Thank you for joining our Tokyo Free Walking Tour.
On the day of our two-guided tours, 10th of June, we welcomed 13 guests from, U.S.A. Australia, Canada, and Denmark.
A rainy and overcast weather condition prevailed and lasted the entire day all over Tokyo.
The sky was gloomy and gray, particularly during the day, in many parts of Tokyo, and one of the these places was Asakusa.
Overlooking the entire Asakusa district from the rooftop of the Asakusa Information Center, we saw Tokyo Skytree standing appealingly against the backdrop of a gray sky.
The top, covered by clouds, seemed invisible to the viewers, while the rest of its parts reflected the gray color of the cloudy sky.
It is a typical atmosphere that people experience especially during the wet season in Japan, which usually starts early in the month of June and lasts until the beginning of July.
Regardless of the circumstances, we welcomed 13 Asakusa enthusiasts in front of the Thunder Gate, the entrance to the Asakusa Buddhist Temple compound.
Starting from the distinct Buddhist temple gate, we eventually moved into the 250-meter long shopping street, called Nakamise street.
As we have introduced Nakamise Street on our previous blog post, the area and the items being sold in this shopping strip have rich histories and are a good conversation.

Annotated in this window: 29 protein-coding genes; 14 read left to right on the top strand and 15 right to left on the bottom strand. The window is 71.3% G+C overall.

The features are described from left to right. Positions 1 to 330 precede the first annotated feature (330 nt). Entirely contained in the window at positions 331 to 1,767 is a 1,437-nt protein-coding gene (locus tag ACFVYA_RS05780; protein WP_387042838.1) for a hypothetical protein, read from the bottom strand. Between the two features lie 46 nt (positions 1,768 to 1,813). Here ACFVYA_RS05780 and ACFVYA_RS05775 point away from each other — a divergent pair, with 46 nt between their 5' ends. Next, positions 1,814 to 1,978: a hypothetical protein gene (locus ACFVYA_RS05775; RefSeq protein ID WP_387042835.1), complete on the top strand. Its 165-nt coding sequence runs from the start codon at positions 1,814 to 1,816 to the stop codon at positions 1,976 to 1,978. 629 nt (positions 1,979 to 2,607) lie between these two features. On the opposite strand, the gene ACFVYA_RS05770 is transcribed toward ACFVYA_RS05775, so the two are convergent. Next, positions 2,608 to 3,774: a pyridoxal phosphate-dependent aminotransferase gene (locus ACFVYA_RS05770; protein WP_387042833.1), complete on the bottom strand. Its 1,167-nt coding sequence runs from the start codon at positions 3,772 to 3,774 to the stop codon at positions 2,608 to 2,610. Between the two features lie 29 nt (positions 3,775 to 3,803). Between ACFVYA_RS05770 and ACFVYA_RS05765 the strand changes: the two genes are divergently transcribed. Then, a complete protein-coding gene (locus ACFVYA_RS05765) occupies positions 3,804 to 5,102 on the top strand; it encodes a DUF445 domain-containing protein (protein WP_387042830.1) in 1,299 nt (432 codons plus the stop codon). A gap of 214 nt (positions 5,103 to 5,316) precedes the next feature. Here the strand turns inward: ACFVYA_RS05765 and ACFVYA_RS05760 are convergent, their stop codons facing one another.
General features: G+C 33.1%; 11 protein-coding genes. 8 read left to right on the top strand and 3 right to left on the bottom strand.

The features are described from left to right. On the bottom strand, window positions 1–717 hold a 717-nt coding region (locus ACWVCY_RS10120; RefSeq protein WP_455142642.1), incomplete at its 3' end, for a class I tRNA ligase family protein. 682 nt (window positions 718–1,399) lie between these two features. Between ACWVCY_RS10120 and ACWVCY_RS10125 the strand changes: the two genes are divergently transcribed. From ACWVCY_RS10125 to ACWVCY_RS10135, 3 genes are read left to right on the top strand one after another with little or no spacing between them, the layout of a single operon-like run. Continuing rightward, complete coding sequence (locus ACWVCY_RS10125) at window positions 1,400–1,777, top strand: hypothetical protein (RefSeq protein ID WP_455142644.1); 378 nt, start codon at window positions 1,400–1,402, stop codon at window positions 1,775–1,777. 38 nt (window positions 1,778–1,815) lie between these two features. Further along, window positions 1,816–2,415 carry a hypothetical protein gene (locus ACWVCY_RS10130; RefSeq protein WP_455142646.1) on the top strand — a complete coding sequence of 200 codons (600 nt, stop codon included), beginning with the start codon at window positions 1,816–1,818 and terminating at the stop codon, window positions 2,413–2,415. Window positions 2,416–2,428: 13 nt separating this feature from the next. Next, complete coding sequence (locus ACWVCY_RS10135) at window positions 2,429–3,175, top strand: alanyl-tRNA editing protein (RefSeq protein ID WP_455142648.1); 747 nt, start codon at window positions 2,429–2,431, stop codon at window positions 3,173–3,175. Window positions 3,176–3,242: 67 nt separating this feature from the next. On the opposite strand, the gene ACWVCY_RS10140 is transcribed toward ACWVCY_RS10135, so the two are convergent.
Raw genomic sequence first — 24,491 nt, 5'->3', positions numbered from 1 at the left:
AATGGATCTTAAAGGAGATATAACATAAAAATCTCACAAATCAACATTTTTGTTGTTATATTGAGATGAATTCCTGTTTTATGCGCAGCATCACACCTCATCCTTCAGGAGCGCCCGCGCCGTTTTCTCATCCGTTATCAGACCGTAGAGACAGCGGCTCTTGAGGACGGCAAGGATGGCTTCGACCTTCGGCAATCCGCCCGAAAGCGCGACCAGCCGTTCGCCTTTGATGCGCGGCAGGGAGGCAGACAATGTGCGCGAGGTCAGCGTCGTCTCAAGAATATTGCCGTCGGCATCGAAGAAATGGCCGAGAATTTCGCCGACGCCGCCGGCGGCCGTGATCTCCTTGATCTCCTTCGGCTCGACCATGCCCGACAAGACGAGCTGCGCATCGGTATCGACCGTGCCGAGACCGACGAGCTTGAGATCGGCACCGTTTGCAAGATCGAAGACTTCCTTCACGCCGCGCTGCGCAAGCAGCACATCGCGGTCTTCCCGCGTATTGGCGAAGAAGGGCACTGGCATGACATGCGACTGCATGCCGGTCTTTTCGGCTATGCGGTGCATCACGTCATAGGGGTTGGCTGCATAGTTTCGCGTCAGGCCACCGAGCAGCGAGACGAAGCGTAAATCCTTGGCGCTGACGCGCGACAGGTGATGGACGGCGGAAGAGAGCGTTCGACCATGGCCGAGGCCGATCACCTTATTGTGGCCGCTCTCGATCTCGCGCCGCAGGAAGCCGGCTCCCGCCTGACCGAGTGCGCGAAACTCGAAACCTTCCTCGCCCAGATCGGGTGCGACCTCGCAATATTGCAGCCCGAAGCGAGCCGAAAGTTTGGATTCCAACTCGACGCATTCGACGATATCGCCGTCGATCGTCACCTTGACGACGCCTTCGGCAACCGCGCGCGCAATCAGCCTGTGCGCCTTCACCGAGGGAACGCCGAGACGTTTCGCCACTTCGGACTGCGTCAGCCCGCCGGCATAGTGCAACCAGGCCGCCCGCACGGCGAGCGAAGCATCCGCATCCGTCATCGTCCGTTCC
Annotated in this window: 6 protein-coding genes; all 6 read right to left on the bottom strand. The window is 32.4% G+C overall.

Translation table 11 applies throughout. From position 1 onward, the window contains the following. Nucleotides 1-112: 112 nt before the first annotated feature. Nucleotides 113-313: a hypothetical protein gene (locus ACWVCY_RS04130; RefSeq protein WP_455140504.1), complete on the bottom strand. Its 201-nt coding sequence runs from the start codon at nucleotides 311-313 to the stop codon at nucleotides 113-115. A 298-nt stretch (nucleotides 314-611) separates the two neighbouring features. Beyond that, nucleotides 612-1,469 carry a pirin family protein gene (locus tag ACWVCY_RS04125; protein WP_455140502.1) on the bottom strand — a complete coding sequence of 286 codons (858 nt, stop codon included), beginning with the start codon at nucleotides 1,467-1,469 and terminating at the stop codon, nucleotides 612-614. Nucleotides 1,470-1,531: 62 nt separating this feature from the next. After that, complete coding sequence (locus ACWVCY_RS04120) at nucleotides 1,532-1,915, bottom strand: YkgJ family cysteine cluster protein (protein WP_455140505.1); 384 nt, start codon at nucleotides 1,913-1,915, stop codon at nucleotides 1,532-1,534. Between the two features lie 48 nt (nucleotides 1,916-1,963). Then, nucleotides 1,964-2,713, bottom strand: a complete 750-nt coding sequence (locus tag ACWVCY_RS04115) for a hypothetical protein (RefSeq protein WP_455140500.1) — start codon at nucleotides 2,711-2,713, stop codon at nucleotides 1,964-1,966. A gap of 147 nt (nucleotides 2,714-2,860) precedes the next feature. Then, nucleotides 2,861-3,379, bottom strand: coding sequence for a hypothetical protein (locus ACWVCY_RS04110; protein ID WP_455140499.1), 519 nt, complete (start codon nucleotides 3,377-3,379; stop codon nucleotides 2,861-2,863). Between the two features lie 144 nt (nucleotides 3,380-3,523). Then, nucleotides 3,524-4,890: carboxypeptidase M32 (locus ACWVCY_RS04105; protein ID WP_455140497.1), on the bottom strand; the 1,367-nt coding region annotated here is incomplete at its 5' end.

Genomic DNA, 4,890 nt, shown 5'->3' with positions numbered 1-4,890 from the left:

We normally go by some notable shops in the area and show our guests items and souvenirs. One of the these items is a cat-shaped ornament called Maneki Neko. Along with it, we’ll tell a story behind this eye-catching doll.
Maneki-neko, roughly translated as “Beckoning Cat”.
It is also called the “Welcoming Cat or Lucky Cat” in English.
As its name suggests, it is a cat-shaped ornament, which is believed to bring luck and prosperity to its owners. For that reason, this pretty cat is often displayed at the entrance of shops, restaurants, and other business spaces.
Normally, the Maneki-Neko is made of ceramic or plastic and comes in an array of colors– white, black, gold and, sometimes, red.
There are two types of these ornamental cats.
Some raise their right paws with making beckoning action and others do their left paws likewise.
It’s commonly believed that the right paw of these cats is raised to beckon for money, and the left paw is for people.
Those fortune cats are sold as souvenirs, and customers purchase the lucky cat in hopes of having favorable results and life successes.
Initially, Maneki-neko was said to be sold in the area of SensōJi Temple in Edo-era(between 1603 and 1868 ), then it was mentioned in a newspaper article and used as advertisement in Meiji-era(between 1868 and 1912)
As a result, it is one of the notable items in Japan.
However, exact origins of Maneki-Neko are still uncertain and only several folktales have been known.
We still have two times of our tour in line with the following time slots:
1st from 10:00 a.m. to 11:30 a.m.
2nd from 1:00 p.m. to 2:30 p.m.
Please come and join us at your earliest convenience.